At the tender age of three, Manyang lost his father, uncle, and his home to the Sudanese Civil War, which also separated him from his mother. At that instant, Manyang became a refugee of the war, amongst the other 20,000 displaced and orphaned “lost boys of Sudan.” For 13 years, Manyang became accustomed to living in refugee camps along the border of Ethiopia and Sudan. Stability was nonexistent, nothing was guaranteed. By good fortune, Manyang was brought to the US at age 17 where he learned English and pursued a college degree. Throughout this time, he tried to reconnect with his mother by writing her letters through the American Red Cross. Over the course of many years, Manyang wrote around 220 letters, and finally, the American Red Cross and the ICRC were able to find his uncle, who then passed on the message to his mother. Eventually, Manyang was able to physically reconnect with his mother back in Sudan.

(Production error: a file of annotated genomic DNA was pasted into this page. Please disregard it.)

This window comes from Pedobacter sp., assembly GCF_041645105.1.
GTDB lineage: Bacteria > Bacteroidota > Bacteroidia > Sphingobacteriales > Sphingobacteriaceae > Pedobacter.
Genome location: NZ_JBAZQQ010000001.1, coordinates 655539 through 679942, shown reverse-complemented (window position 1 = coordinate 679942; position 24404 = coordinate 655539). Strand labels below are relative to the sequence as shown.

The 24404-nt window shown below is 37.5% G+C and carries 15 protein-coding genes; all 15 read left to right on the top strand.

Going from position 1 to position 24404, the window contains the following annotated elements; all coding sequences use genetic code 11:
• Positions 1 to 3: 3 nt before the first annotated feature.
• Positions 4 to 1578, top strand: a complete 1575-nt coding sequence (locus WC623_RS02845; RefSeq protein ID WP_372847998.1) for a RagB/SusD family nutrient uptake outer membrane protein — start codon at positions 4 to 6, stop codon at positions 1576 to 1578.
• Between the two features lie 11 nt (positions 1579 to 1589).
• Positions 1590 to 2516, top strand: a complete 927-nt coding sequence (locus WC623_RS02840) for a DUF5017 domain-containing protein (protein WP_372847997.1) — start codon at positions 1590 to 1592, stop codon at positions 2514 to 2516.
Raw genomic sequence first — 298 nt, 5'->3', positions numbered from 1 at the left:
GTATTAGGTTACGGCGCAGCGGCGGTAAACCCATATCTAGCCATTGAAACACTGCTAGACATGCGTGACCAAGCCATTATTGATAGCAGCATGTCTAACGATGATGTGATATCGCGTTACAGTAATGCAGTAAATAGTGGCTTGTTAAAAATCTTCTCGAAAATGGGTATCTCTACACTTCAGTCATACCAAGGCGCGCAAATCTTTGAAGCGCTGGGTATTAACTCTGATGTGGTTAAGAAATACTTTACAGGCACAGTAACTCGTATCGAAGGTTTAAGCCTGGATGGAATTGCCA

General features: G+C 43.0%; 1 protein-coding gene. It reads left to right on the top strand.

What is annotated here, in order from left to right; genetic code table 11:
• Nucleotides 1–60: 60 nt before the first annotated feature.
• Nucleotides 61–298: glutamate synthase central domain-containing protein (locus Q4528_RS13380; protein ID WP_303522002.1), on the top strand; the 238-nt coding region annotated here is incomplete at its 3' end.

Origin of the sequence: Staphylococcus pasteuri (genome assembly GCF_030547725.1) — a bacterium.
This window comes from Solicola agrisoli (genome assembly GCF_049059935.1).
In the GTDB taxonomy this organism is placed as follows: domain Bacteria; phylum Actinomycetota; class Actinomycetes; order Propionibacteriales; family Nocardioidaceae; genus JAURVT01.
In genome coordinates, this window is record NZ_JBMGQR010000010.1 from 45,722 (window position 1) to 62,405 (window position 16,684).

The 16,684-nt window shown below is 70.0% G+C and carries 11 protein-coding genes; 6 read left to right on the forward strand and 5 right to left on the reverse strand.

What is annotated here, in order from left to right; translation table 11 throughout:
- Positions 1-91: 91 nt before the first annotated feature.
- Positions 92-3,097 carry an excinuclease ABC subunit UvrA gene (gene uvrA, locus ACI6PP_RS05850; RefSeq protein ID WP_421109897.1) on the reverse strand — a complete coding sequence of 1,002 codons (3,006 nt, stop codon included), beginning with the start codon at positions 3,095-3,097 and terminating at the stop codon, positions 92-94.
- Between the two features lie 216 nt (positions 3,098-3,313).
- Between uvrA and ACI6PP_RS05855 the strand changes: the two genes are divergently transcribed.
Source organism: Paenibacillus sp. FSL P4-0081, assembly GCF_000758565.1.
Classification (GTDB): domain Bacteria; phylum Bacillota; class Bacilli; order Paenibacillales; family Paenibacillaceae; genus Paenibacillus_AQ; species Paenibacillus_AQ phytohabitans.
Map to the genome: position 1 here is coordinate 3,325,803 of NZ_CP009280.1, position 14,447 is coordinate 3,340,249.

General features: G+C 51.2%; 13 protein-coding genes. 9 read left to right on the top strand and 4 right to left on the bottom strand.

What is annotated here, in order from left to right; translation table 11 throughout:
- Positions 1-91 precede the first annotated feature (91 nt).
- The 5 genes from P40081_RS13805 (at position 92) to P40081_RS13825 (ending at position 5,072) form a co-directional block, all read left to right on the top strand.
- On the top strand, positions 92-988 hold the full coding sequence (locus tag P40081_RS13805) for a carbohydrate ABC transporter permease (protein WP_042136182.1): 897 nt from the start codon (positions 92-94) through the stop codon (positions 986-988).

While his life had taken a turn for the better, he could not ignore the continuing crises faced by the people of Sudan. In 2008, he formed Humanity Helping Sudan to help elevate Sudanese refugees from poverty by teaching them vocational skills that will make them self-sufficient. Through this organization, Manyang has been a guest speaker for several summits including the United Nations’ NEXUS Global Youth Summit in New York City and at the African Union in Addis Ababa, Ethiopia. In August 2012, the VH1 Do Something Award Show honored Manyang as one of the best world-changers, 25 and under. Additionally, celebrities including Beyoncé Knowles, Ben Affleck, Alek Wek, and Anderson Cooper have recognized him for his humanitarian work.
Manyang has also continued his ties with the American Red Cross, volunteering with the Restoring Family Links program. As an RFL Advocate he works to promote reconnecting family services in refugee communities across the US. In the video below Manyang discusses what it was like to be reconnected with his mother and shares his dedication to the RFL program.